By Shelley Grieshop
The new state-proposed home sewage system plan brings added costs to homeowners and will require larger lots for installation.
Mercer County-Celina City Board of Health members heard a condensed version of the newly-drafted plan from county sanitarian Chris Miller during the monthly health department meeting Wednesday.
The plan, under House Bill 231, will change many of the current regulations governing home sewage treatment systems, such as switching the filtering systems from sand to soil methods. It also may require lot sizes for homes to be at least two acres.
The new plan, estimated to be in effect by the first week of May, must be followed by anyone installing a new sewage system after that date. Current sewage systems would be grandfathered under the old rules until owners seek replacement. Permits are still being issued under the current rules.
The new sewage system plan has been a longterm project for state officials who began discussing the issue several years ago. Miller told board members there are several important issues in the plan worth noting. "First, this will require more training of (sewage system) service providers, haulers and installers," Miller said.
With the more detailed and larger treatment system, the cost to install and maintain it also will rise "two to three times more than it is now," he added. Soil testing will be required by accredited officials and that alone could cost several hundred dollars, Miller said.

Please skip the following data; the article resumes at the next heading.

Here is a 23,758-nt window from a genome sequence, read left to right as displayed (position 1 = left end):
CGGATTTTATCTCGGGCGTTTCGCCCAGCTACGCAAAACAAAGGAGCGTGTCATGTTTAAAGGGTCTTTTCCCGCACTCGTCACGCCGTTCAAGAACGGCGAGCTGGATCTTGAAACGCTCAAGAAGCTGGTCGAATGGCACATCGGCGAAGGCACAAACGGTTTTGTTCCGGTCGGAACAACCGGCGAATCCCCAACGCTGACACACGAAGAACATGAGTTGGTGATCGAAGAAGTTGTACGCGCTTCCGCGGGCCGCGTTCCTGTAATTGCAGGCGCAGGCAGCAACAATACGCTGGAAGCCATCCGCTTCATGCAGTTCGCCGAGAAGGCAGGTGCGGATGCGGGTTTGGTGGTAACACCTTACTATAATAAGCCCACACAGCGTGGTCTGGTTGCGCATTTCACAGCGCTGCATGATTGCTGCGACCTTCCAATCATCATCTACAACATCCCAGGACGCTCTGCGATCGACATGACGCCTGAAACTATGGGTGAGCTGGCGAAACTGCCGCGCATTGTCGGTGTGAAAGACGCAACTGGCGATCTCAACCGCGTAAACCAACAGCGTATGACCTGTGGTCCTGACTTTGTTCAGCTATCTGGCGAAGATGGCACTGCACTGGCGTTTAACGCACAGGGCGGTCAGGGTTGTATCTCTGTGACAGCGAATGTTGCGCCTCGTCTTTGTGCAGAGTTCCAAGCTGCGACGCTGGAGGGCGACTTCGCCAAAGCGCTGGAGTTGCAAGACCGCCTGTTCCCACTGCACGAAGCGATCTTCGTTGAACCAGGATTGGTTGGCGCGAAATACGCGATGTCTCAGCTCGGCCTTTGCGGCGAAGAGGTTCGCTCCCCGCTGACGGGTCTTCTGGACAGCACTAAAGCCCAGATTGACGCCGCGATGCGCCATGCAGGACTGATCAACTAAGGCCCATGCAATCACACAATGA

The new rules also make choosing a sewage system site a bit more complex, he explained.
"Homeowners will probably have to decide where the sewage system is going in before they decide which area of the lot to build their home," he said.
Miller said he will be working with the Mercer County Planning Commission to establish a minimum lot size for new home sites to make sure there is adequate space for the larger proposed sewage systems. He believes new home lots should be no smaller than two acres.
Miller isn't completely thrilled with the newly-drafted rules and hopes to see some changes before the final regulations are written. One of his biggest concerns is that the soil found in Mercer County is not the most suitable for filtering.
"Our soil is not really conducive to the new planned systems," he said.
Miller also is concerned that state officials aren't giving the public adequate time to review the lengthy draft, ask questions or give opinions. The Ohio Department of Health is accepting comments for consideration on the new rules until Dec. 16.
Anyone with concerns about the new sewage system rules should contact Tom Grisby or Jean Caudill of the state residential water and sewage program at 614-466-1390.
Miller said the new proposed rules can be viewed online as Chapter 3701-29 on the Ohio Department of Health's Web site at www.odh.ohio.gov/rules/drafts/drafts.aspx.